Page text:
When I first saw the title, I thought it said “Does anyone” rather than “Did anyone” which is a good question also. If you look at AIG, they seem to take seriously the flat earthers, who seem to maintain that strict biblical reading requires it. Personally, I do not know if they are serious, and suspect most of the flat earth movement are just funning, and not unlike the folks who go to Star Trek conventions.

As to whether they used to think it was flat, I think probably so, but if we try to compare it to something we now consider, look at how we consider the shape of the universe. Many people have the concept that it is round or globular, and sort of like an expanding bubble, probably in a similar way to how ancient people used to think of the earth, something pretty vague and undefined, but best described as flat.

I think we know the universe is not a bubble, but still it is very difficult to get your head around its shape as we tend to think in concrete ways that are familiar in our everyday life.


#5

Having a geocentric view of the heavens and no understanding of gravity, it’s pretty easy to assume the Earth was largely flat. After all, down is always down in the same direction. If the Earth was round, you’d fall off. One might expect to reach an edge of the Earth and fall off as well.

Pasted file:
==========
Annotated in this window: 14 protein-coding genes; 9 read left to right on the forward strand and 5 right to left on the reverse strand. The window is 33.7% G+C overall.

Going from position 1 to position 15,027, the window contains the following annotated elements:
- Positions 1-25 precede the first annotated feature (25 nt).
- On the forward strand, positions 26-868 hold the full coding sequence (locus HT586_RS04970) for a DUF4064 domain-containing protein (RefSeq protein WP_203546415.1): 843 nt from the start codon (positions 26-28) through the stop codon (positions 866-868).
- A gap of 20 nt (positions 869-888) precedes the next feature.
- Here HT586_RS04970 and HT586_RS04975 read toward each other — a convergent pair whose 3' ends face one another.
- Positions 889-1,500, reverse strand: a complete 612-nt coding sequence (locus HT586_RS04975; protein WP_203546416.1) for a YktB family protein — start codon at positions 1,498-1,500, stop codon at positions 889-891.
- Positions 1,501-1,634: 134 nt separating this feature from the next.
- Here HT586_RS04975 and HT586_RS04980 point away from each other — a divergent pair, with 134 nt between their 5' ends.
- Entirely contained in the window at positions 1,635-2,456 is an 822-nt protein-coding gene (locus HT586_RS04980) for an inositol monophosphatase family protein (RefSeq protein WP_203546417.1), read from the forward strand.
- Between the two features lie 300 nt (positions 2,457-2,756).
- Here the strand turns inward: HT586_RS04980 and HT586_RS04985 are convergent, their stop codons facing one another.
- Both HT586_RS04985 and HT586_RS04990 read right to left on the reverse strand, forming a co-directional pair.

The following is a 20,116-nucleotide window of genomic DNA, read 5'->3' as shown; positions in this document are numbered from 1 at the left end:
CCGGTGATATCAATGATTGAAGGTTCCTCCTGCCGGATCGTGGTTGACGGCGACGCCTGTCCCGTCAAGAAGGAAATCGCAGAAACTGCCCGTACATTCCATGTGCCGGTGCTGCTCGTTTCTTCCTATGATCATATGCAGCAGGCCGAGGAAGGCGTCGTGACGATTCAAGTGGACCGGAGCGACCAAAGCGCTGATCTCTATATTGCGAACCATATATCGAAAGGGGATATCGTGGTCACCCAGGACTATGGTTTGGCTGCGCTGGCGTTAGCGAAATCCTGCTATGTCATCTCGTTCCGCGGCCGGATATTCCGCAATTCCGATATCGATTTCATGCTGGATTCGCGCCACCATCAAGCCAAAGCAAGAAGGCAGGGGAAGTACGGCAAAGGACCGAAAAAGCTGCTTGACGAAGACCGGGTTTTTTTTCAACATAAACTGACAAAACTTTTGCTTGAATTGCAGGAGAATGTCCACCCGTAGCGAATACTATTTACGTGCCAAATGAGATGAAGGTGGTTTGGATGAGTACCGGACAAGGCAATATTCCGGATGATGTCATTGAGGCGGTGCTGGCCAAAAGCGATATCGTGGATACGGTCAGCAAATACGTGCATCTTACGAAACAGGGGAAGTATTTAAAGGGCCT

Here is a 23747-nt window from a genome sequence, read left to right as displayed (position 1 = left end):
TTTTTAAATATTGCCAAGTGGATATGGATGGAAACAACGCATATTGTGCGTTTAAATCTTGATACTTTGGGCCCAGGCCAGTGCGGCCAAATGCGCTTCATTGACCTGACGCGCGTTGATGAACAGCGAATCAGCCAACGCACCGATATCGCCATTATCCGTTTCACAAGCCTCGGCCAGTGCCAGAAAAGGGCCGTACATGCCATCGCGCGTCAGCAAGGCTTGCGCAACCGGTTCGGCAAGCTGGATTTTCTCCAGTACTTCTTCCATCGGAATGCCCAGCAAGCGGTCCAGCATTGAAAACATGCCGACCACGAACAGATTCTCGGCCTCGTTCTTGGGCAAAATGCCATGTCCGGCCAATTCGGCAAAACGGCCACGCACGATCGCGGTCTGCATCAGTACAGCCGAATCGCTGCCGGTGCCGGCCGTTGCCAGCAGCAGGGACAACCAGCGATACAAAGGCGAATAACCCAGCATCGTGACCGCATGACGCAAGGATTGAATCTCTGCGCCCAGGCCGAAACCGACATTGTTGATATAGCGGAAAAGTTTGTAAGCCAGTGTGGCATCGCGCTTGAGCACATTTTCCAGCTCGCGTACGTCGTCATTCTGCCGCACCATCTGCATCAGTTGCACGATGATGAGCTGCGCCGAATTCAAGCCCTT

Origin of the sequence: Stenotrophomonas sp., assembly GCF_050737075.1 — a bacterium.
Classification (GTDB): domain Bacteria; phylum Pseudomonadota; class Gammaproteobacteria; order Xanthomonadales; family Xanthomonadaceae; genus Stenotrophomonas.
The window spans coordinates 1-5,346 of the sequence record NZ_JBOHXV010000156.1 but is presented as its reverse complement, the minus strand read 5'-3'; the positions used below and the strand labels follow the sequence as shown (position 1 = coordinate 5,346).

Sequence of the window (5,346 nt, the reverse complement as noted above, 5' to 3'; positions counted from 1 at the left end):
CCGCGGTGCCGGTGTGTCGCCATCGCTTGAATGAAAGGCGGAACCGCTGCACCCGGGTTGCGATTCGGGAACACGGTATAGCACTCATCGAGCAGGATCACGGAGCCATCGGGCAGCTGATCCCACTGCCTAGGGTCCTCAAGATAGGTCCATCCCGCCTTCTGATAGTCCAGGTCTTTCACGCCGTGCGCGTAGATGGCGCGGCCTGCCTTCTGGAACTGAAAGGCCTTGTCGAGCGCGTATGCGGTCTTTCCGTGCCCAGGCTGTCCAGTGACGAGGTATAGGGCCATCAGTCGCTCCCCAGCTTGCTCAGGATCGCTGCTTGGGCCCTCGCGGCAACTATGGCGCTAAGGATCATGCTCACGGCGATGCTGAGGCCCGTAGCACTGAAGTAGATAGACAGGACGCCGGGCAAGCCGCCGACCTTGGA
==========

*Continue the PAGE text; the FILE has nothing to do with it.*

(RiderOnTheClouds) #6

The Book of Enoch ‘does’ seem to describe a flat earth from what I’ve seen. For it appears to describe the ends of the earth as a literal place where one can visit. There the heavens and the earth simply drop off into the abyss. Of course by now, the Greeks ‘did’ have a concept of the ‘kosmos’, the world as a whole. First millennium Arab and Syriac texts describe Alexander the Great travelling to the rising and setting places of the sun (Islamic texts even say it sets into a pool of mud), which would imply a flat earth. So whilst the notion of a flat earth did exist in the Ancient world, it was probably never widely held, since it only came into existence once the Greek notion of the whole world came, around the same time, Pythagoras, Aristotle and others began to suspect the earth may be spherical. In short, only the very naive people’s actually believed the earth was flat.